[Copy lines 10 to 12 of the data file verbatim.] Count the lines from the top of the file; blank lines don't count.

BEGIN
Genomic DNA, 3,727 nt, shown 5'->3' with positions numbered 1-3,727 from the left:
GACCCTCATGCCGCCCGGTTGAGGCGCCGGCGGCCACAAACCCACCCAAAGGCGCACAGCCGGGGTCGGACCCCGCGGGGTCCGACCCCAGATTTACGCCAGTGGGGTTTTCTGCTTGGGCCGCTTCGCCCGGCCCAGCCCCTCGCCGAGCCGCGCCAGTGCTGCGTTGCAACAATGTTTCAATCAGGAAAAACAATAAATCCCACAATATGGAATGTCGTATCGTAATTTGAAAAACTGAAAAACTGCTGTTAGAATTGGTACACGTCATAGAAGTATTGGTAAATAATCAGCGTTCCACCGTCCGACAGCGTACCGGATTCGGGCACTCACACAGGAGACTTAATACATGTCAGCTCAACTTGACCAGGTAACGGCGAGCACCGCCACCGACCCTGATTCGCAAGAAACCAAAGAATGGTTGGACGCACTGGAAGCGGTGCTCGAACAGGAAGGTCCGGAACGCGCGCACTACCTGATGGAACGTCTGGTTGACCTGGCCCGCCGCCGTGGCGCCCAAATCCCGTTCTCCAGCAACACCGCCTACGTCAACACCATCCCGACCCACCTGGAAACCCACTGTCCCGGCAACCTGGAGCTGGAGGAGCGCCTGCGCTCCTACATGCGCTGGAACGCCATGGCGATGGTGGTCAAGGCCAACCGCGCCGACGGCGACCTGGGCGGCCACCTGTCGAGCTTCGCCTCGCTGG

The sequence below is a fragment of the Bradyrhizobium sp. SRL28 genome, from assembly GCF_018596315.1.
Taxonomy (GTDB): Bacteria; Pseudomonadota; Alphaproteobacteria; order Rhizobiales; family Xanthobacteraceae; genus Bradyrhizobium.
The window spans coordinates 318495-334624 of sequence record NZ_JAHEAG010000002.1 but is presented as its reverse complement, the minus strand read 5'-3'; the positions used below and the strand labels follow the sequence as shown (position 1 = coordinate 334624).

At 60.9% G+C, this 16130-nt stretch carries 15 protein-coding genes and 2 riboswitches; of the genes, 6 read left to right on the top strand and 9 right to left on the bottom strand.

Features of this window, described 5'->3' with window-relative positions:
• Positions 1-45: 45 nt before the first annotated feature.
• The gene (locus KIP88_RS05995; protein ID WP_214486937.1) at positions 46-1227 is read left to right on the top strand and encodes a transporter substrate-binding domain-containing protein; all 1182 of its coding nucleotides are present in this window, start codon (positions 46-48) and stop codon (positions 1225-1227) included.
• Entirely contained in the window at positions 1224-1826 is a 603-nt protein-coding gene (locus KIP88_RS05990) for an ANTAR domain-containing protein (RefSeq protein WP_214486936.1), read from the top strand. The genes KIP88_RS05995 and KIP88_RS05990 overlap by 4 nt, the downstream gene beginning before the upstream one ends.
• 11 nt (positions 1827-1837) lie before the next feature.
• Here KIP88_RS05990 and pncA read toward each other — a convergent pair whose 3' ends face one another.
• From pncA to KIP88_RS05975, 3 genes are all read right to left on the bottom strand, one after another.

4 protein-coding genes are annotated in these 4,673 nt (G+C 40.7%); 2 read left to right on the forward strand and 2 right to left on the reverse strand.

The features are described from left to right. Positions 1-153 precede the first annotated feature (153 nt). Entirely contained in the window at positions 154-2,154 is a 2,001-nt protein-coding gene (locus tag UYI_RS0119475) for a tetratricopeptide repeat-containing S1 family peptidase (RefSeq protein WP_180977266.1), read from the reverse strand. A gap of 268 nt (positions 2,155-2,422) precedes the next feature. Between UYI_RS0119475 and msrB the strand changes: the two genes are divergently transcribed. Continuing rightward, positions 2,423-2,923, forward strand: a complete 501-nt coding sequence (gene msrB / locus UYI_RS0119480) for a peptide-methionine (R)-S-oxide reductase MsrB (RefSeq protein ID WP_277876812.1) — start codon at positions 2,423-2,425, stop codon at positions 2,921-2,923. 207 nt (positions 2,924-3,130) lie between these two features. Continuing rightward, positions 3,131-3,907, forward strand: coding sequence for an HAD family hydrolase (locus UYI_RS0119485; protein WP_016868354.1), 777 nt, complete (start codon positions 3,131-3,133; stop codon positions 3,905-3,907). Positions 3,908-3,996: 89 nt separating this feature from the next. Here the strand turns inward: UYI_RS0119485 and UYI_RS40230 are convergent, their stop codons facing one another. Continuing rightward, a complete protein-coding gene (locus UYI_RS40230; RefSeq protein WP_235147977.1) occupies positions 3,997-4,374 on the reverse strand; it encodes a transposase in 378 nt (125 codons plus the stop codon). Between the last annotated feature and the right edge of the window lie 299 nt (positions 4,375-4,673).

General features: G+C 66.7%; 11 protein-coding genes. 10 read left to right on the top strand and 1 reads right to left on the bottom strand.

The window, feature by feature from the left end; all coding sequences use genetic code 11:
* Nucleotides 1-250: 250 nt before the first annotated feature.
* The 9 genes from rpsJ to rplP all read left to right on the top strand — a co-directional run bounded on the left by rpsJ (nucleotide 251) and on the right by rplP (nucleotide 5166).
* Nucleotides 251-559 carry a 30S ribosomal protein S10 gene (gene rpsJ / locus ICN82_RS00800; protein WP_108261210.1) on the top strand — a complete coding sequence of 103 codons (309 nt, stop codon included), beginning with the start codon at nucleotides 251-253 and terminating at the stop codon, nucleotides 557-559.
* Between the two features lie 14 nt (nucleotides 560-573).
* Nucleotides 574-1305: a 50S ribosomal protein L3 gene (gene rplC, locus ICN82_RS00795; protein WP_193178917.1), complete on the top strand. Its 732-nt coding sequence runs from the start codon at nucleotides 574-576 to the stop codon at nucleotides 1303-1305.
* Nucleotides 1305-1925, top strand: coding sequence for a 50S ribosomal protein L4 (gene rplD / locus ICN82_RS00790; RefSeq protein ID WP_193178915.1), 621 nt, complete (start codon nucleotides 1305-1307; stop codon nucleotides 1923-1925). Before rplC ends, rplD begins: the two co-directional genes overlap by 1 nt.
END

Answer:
• Entirely contained in the window at positions 1224-1826 is a 603-nt protein-coding gene (locus KIP88_RS05990) for an ANTAR domain-containing protein (RefSeq protein WP_214486936.1), read from the top strand. The genes KIP88_RS05995 and KIP88_RS05990 overlap by 4 nt, the downstream gene beginning before the upstream one ends.
• 11 nt (positions 1827-1837) lie before the next feature.
• Here KIP88_RS05990 and pncA read toward each other — a convergent pair whose 3' ends face one another.